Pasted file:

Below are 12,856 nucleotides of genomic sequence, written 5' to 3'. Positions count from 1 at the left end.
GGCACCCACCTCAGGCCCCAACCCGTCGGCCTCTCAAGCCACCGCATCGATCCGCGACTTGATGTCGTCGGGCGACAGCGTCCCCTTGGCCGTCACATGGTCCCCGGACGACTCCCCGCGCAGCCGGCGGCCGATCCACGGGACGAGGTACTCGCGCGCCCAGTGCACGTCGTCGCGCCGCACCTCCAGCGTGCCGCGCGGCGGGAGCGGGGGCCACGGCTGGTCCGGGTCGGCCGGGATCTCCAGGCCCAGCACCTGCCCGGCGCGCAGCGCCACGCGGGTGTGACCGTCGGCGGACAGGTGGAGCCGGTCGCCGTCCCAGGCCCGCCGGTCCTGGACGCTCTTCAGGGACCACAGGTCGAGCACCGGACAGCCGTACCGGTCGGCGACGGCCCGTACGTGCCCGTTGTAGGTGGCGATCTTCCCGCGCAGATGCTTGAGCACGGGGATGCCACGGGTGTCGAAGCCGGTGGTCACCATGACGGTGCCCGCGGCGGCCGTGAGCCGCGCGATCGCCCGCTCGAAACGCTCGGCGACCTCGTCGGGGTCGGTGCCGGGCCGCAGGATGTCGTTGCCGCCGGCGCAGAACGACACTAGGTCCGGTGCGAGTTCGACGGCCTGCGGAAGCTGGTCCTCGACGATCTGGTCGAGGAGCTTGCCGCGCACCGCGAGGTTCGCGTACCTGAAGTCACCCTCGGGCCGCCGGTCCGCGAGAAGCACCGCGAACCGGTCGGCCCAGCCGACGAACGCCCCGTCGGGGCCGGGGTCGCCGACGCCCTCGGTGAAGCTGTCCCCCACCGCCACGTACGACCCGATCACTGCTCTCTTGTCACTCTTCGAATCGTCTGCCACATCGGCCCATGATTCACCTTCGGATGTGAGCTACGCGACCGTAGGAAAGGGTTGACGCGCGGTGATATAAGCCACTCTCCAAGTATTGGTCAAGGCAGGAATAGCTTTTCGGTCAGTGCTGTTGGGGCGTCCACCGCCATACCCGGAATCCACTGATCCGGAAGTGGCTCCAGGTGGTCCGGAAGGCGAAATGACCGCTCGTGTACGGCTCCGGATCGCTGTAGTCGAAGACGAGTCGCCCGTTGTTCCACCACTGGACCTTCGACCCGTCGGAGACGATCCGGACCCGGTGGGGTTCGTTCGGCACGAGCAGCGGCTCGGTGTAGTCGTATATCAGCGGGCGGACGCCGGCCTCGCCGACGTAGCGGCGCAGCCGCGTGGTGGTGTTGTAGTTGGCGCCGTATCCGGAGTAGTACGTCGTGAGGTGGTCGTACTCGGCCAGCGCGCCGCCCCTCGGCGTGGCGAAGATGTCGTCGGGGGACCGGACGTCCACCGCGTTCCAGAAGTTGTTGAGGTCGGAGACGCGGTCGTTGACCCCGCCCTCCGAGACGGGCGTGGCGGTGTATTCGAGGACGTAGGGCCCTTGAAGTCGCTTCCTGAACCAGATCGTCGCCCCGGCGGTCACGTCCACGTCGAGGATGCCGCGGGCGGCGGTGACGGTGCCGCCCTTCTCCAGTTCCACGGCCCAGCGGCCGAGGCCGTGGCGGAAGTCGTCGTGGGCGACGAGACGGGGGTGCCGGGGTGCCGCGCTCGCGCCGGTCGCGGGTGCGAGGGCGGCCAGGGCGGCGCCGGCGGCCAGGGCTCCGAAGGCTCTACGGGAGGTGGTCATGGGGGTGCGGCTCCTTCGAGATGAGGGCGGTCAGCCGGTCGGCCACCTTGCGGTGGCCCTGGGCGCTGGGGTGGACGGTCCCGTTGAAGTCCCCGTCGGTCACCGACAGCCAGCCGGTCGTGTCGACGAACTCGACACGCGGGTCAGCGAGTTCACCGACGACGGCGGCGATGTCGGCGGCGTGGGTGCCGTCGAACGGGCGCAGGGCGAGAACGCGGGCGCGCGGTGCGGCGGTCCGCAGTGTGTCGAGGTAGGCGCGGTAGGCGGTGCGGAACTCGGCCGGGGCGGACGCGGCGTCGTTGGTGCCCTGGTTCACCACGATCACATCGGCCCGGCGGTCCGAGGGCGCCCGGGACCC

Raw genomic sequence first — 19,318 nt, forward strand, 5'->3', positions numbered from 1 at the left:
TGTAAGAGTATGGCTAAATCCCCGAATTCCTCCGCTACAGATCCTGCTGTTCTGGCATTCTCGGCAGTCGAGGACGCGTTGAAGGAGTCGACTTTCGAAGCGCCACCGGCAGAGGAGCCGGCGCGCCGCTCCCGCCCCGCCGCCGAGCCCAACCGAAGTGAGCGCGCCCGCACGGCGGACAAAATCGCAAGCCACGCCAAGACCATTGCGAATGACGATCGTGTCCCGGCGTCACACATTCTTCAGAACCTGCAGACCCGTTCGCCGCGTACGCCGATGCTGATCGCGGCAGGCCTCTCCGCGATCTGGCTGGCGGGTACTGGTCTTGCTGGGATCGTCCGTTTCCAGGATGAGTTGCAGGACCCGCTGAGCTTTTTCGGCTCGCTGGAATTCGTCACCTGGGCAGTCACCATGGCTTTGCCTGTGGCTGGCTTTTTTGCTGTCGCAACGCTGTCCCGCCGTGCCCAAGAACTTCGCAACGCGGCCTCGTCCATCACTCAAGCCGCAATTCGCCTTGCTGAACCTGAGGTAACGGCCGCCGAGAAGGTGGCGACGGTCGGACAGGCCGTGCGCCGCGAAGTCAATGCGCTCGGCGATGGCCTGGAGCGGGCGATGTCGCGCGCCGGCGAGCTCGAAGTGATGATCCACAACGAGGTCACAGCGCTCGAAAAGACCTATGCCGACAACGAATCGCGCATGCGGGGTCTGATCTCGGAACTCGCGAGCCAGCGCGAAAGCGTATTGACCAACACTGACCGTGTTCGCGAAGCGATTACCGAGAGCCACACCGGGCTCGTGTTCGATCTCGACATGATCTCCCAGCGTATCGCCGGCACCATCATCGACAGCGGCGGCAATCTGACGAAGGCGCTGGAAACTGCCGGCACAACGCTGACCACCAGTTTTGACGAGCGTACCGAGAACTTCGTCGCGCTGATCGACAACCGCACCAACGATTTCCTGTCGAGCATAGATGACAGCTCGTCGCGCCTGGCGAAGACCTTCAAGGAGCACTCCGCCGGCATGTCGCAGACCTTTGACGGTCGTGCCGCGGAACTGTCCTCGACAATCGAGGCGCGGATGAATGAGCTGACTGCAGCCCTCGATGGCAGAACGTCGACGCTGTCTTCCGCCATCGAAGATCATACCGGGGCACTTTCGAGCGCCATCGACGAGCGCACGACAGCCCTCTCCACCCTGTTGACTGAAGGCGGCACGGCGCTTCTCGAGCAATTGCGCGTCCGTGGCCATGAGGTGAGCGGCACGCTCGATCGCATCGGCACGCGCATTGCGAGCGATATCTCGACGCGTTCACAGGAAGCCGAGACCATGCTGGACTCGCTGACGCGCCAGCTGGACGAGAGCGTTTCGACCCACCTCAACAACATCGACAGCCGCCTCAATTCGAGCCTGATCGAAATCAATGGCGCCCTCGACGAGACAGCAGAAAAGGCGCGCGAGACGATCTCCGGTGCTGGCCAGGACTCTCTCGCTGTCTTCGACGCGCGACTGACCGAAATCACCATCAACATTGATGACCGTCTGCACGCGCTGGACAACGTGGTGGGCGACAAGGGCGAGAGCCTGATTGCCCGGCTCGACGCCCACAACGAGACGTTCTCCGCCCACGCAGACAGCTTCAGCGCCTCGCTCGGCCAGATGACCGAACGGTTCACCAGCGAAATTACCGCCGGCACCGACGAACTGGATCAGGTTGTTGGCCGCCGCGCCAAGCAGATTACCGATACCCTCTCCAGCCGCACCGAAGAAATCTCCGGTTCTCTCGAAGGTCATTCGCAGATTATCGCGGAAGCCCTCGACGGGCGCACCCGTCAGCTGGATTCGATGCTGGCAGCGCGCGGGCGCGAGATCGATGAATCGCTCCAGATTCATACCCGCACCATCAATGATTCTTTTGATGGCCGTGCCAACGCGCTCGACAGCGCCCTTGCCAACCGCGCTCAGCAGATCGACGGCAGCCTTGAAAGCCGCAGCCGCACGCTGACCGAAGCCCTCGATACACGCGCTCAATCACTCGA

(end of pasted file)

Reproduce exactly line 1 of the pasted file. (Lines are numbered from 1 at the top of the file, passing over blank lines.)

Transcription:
Below are 12,856 nucleotides of genomic sequence, written 5' to 3'. Positions count from 1 at the left end.